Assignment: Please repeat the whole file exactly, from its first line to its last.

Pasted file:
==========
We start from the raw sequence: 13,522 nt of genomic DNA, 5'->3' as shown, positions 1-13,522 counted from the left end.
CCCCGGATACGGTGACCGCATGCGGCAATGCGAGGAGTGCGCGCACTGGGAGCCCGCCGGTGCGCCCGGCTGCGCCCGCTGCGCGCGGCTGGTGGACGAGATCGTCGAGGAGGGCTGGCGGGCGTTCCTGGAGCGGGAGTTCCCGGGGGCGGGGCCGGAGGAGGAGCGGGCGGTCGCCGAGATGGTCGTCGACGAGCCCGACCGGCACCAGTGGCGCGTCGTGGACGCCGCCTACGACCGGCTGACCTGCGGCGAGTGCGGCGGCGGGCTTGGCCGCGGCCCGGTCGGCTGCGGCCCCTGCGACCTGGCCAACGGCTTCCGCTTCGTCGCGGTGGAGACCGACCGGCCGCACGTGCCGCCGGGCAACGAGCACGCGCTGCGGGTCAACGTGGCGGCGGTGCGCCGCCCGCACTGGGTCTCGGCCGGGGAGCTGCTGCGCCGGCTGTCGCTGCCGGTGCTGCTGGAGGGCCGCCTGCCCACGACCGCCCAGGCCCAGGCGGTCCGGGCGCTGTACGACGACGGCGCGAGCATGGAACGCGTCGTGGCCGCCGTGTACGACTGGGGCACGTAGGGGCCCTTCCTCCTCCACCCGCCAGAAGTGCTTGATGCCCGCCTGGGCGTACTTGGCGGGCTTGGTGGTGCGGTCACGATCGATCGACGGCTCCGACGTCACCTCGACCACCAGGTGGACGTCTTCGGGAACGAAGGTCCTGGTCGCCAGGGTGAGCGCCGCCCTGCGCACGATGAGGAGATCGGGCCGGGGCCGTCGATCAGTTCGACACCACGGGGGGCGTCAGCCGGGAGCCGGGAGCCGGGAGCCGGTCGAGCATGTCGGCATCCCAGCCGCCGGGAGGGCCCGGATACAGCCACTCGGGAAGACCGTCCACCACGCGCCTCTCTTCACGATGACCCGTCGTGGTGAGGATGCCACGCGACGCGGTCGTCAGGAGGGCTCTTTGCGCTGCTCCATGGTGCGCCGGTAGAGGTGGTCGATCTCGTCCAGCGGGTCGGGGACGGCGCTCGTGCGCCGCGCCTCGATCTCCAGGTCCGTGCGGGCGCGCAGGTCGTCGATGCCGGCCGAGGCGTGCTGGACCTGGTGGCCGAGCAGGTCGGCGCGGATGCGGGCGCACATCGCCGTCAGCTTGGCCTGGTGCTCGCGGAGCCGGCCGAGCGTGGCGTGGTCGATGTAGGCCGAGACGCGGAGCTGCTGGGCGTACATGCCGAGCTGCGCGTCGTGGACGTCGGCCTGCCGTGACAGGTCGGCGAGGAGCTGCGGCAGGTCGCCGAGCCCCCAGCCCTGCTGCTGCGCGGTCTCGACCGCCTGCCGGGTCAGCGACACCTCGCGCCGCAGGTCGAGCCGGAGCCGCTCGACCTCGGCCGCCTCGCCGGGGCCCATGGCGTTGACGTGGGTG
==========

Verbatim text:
We start from the raw sequence: 13,522 nt of genomic DNA, 5'->3' as shown, positions 1-13,522 counted from the left end.
CCCCGGATACGGTGACCGCATGCGGCAATGCGAGGAGTGCGCGCACTGGGAGCCCGCCGGTGCGCCCGGCTGCGCCCGCTGCGCGCGGCTGGTGGACGAGATCGTCGAGGAGGGCTGGCGGGCGTTCCTGGAGCGGGAGTTCCCGGGGGCGGGGCCGGAGGAGGAGCGGGCGGTCGCCGAGATGGTCGTCGACGAGCCCGACCGGCACCAGTGGCGCGTCGTGGACGCCGCCTACGACCGGCTGACCTGCGGCGAGTGCGGCGGCGGGCTTGGCCGCGGCCCGGTCGGCTGCGGCCCCTGCGACCTGGCCAACGGCTTCCGCTTCGTCGCGGTGGAGACCGACCGGCCGCACGTGCCGCCGGGCAACGAGCACGCGCTGCGGGTCAACGTGGCGGCGGTGCGCCGCCCGCACTGGGTCTCGGCCGGGGAGCTGCTGCGCCGGCTGTCGCTGCCGGTGCTGCTGGAGGGCCGCCTGCCCACGACCGCCCAGGCCCAGGCGGTCCGGGCGCTGTACGACGACGGCGCGAGCATGGAACGCGTCGTGGCCGCCGTGTACGACTGGGGCACGTAGGGGCCCTTCCTCCTCCACCCGCCAGAAGTGCTTGATGCCCGCCTGGGCGTACTTGGCGGGCTTGGTGGTGCGGTCACGATCGATCGACGGCTCCGACGTCACCTCGACCACCAGGTGGACGTCTTCGGGAACGAAGGTCCTGGTCGCCAGGGTGAGCGCCGCCCTGCGCACGATGAGGAGATCGGGCCGGGGCCGTCGATCAGTTCGACACCACGGGGGGCGTCAGCCGGGAGCCGGGAGCCGGGAGCCGGTCGAGCATGTCGGCATCCCAGCCGCCGGGAGGGCCCGGATACAGCCACTCGGGAAGACCGTCCACCACGCGCCTCTCTTCACGATGACCCGTCGTGGTGAGGATGCCACGCGACGCGGTCGTCAGGAGGGCTCTTTGCGCTGCTCCATGGTGCGCCGGTAGAGGTGGTCGATCTCGTCCAGCGGGTCGGGGACGGCGCTCGTGCGCCGCGCCTCGATCTCCAGGTCCGTGCGGGCGCGCAGGTCGTCGATGCCGGCCGAGGCGTGCTGGACCTGGTGGCCGAGCAGGTCGGCGCGGATGCGGGCGCACATCGCCGTCAGCTTGGCCTGGTGCTCGCGGAGCCGGCCGAGCGTGGCGTGGTCGATGTAGGCCGAGACGCGGAGCTGCTGGGCGTACATGCCGAGCTGCGCGTCGTGGACGTCGGCCTGCCGTGACAGGTCGGCGAGGAGCTGCGGCAGGTCGCCGAGCCCCCAGCCCTGCTGCTGCGCGGTCTCGACCGCCTGCCGGGTCAGCGACACCTCGCGCCGCAGGTCGAGCCGGAGCCGCTCGACCTCGGCCGCCTCGCCGGGGCCCATGGCGTTGACGTGGGTG